However, if you make a $5,500 non-deductible Roth IRA contribution, you’ll pay your taxes first, which leaves you with $30,000 (75% of $40,000). Then you’ll make your $5,500 Roth IRA contribution, leaving you with $24,500 in disposable income.
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Be Smart with Your Tax Refund: Save, Invest, Pay Down Debt

what to do with tax refundNow that tax season is over, you might be expecting a refund.

When you get that tax refund, what will you do with it?

It’s important to carefully consider your options, and then make a choice that will benefit you in the long run.

This is especially true if you end up with a big tax refund.

What are Your Options with a Tax Refund?

It’s true that many people see a tax refund as a windfall (even though, for some, it’s just getting their own money back after lending to the government interest-free). Since it’s viewed as windfall money, many consumers decide to spend it. A tax refund can pay for a vacation, a new TV set, or any number of other things.
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How to File Taxes with Your 1099′s

Tax time is coming!  Now is the time of the year when you start getting all your tax documents in order and either start calling your accountant or fire up Turbo Tax to get it done before the deadline.   One of the most common tax documents that everyone receives is the 1099.  Most everyone has heard of or receives a 1099, but; did you know that there are 13 different types of them?  Here’s a brief rundown of the different types of 1099′s and which one(s) may apply to you.

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5 Tests To Claim a Dependent On Your Tax Return

claiming-dependents-on-tax-return

Ever been in a situation where you’ve had somebody staying with you for an extended period of time?

Maybe it was the relative that was going to stay with you for a “brief period of time” until they “got back on their feet”.

Heard that one before?

Or maybe you’ve had to have a parent move in with you where you’ve had to take care of them.

If you find yourself in a similar situation, you might be wondering what tax deductions are in store for you.

To be able to claim a dependent on your return (and don’t forget to file by the tax deadline), there are 5 tests that you have to pass in the eyes of the IRS.   Here they are:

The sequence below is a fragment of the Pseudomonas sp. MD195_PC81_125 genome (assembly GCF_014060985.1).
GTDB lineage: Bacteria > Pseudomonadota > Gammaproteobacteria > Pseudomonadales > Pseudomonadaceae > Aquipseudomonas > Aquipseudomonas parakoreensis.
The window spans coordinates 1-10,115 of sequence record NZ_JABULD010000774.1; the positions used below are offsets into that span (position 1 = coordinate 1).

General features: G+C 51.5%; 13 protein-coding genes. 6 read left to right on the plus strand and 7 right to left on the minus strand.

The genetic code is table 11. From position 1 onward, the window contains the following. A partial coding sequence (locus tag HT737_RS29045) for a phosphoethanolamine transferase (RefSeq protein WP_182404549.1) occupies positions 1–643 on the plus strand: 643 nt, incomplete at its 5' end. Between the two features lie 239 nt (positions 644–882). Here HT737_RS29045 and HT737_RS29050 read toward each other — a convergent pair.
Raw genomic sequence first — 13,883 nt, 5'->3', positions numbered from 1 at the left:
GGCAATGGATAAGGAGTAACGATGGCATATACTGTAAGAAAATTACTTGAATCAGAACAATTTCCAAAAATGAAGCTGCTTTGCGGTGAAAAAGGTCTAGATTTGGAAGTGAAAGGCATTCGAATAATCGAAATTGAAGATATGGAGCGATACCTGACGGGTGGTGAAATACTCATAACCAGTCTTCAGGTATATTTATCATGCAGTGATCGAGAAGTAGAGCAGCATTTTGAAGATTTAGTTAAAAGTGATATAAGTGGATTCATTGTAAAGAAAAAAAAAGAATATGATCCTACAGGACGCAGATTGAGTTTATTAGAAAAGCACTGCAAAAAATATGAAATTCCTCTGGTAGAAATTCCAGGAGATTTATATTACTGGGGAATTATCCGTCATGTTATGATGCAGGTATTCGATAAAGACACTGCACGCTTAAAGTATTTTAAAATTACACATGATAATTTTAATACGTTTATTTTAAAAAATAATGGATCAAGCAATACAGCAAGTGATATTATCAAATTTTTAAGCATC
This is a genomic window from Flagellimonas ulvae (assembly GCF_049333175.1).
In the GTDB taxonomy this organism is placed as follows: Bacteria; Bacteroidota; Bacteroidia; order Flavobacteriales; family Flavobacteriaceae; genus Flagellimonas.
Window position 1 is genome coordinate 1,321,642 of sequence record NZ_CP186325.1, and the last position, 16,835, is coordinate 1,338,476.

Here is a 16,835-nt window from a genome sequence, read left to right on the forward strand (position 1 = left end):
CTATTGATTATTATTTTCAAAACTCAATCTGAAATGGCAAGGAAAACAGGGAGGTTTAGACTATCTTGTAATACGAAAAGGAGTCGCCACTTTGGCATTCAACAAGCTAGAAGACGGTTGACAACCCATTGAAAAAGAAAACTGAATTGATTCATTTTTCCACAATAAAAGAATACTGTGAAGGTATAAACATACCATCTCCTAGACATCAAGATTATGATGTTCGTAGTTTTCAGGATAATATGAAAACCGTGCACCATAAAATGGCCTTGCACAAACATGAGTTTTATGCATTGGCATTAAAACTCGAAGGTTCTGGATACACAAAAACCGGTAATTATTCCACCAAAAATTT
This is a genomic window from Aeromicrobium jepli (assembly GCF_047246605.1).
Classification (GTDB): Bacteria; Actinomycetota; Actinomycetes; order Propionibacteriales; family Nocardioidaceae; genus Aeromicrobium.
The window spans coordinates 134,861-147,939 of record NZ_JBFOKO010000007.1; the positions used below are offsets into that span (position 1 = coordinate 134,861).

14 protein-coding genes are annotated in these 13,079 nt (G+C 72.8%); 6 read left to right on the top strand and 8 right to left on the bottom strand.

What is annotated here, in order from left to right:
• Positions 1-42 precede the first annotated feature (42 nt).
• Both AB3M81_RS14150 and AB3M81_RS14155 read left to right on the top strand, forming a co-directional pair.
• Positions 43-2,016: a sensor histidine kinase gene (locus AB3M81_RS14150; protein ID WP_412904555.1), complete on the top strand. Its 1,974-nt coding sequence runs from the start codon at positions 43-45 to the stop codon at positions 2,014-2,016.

1.  Support Test.

The tax payer must provide more than half the support of the claimed dependent, except for special rules with respect to multiple-support agreement and children of divorced or separated parents.  Support includes:  food, lodging, clothing, education, medical and dental care, recreation, transportation and other necessities. [Read more...]

When Are Your 2012 Taxes Due? Tax Filing Deadline in 2013

When are taxes due 2012If you are like 40% of the population, you will file your tax return as soon as you possibly can in order to

A) get it over with and/or
B) receive your refund more quickly.

More than thirty-eight million taxpayers in the United States file by the end of February.

However, if you are one of those lifelong procrastinators who always waits until the last minute… This is not your year!

When are taxes due for 2012? Unlike last year, Tax Day falls on the usual 15th day of April, so this year your 2012 tax return is due Monday, April 15th, 2013.

In previous years (and to come in future years) you can sometimes get a few days extension due to a combination of interesting circumstances. In the United States, the tax deadline can never fall on a Saturday or Sunday. If April 15th lands on a weekend, taxes will not be due until the following Monday. Tax Day can also not be on a federal holiday.


[Read more...]

Do I Have to File A Tax Return?

have to file tax returnDo you ever wonder if you really have to file a tax return

When I was younger, I always assumed that since I barely made anything, that it didn’t make sense for me to file.

Filing taxes and whether or not you need to actually do so can be confusing. But if you follow a few simple guidelines, you can more easily understand where you are at in this. Not all people do need to file.

If you have a moderate to low income, for example, you may not have to.  For those that get overwhelmed when filing taxes, this can be a plus.
[Read more...]

What Happens If You Don’t File Your Tax Return?

The old saying goes there are only two certainties in life: Death and Taxes.

We know we can’t cheat death, but did you ever wonder what happens if you file your tax return late? Or even worse,  you don’t file your tax return at all?

Frankly, I’m too scared to find out what would happen if I didn’t file my taxes .

Just in case you ever flirted with the idea, here’s the penalties you face from the IRS.

What happens if you file your taxes late

If you already missed the boat,  here are some options if you missed the tax deadline.

Warning: You don’t want to mess with the IRS.  Depending on the nature of the actual return, you are either faced with paying interest or even worse, penalties. Consider, at least, filing a tax extension.

When Are Taxes Due in 2014?

Update: The tax filing date for 2014 is April 15th. Since April 15th falls on a Tuesday and there is no government holiday (unlike past years), that is the day your taxes are due.

Interest When You File Tax Return Late

Interest on underpayments or over-payments runs from the extended due date of the tax return, i.e. April 15th of any given year.  Regular interest is set by statute, but underpayment incurs a 1% premium rate, compared with the rate of interest that will be paid by the IRS on over-payments or refunds.

Basically, expect to be paying more interest in you owe money to the IRS, versus if you paid too much.  If you are owed a refund, you’ll still earn interest on the amount entitled to you, just at a lower interest rate.  It’s kind of like getting a loan from a bank versus how much they pay in their savings accounts. [Read more...]